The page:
Food allergy symptoms in children may develop instantly after a food is taken or within several hours. This usually depends on the amount of food that had been ingested which is causing the reactions and the child’s reaction to it.
Food Allergies Symptoms in Child
Below are some facts about food allergy signs in children:
- The symptoms that are associated with food allergies in children can range from mild to severe ones.
- Some of the most common symptoms that can occur include wheezing, itching in the skin, rashes, diarrhea, vomiting, breathing difficulties, hives that can turn into blisters, nausea, abdominal pains, and swells that are located in the mouth or around the throat area.
- Some of the severe allergic reactions to food that children experience include anaphylaxis, decreased in blood pressure, inflammation of the mouth and throat, and shock. There are instances wherein children can die because of certain allergic reactions to food.
- What are more common in children that can be directly linked to food allergies are intolerances to certain food which can also cause several allergy-like symptoms to appear. These include vomiting, skin rashes that are itchy, diarrhea and spitting up. Most common intolerances in children are lactose-intolerance wherein symptoms develop after ingesting foods with lactose.
Diagnosis of Allergic Reaction to Food in Children
- Often times, the persistency of the symptoms that appear during an allergic reaction are greatly used in diagnosing food allergy in children.
- When allergic reactions to food are suspected, pediatricians or other specialist usually would do a thorough allergy focused clinical history. The pediatrician would usually ask if the child has any family member with food allergies, foods that have been avoided, symptoms that have shown, feeding history of the child, medical history, and responses to elimination and reintroduction of certain foods.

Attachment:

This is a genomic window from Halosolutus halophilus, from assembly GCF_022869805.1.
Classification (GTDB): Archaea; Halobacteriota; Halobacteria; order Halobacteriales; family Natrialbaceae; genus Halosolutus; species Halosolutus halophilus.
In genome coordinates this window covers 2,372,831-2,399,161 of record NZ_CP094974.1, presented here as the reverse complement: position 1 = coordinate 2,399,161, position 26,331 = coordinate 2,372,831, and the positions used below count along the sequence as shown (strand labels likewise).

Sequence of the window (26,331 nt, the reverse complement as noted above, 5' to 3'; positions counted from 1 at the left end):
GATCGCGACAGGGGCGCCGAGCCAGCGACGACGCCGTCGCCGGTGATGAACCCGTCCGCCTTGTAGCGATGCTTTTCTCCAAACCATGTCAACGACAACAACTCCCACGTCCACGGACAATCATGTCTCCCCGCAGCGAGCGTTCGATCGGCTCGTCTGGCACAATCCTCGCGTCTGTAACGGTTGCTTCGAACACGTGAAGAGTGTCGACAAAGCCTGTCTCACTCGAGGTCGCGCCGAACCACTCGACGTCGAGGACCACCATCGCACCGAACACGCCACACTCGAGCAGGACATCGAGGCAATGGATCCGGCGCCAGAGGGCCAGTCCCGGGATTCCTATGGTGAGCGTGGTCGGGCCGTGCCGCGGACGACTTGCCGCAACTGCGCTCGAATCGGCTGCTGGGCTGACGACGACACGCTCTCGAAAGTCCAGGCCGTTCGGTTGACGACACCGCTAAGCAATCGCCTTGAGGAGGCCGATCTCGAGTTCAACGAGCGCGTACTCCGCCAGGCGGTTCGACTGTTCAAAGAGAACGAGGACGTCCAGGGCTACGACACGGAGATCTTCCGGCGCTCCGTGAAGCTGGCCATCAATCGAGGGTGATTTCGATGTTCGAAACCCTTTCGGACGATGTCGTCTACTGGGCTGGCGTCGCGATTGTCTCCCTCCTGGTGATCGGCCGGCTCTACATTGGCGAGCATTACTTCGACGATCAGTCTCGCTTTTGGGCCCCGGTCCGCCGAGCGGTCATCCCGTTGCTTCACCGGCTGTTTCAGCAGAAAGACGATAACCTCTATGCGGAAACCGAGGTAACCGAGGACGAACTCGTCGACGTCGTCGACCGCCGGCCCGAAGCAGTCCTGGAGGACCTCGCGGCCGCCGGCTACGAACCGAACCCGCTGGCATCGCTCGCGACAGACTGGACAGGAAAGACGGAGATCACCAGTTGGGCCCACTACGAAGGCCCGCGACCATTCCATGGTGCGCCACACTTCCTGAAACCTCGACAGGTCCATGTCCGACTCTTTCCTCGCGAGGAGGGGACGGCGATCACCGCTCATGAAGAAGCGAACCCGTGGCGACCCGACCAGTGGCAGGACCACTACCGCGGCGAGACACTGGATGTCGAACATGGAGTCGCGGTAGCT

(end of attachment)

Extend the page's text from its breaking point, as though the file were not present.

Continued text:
- Diagnosing non-immunoglobulin E mediated food allergy is done when a food allergy is suspected. This is done by eliminating suspected food for two to six weeks and reintroducing it again to know if these were the ones that caused the allergic reactions.
- Diagnosing immunoglobulin E mediated food allergy is done by either a skin prick test or a blood test that is specified for immunoglobulin antibodies. These tests should be done after a thorough allergy focused clinical history and should be performed by a competent medical practitioner that can properly analyze results.
- When the allergy has been diagnosed, parents of children would be informed properly on what they need to do by the pediatrician. When necessary, the pediatrician will refer children needing specialized care to a medical practitioner that deals with allergies.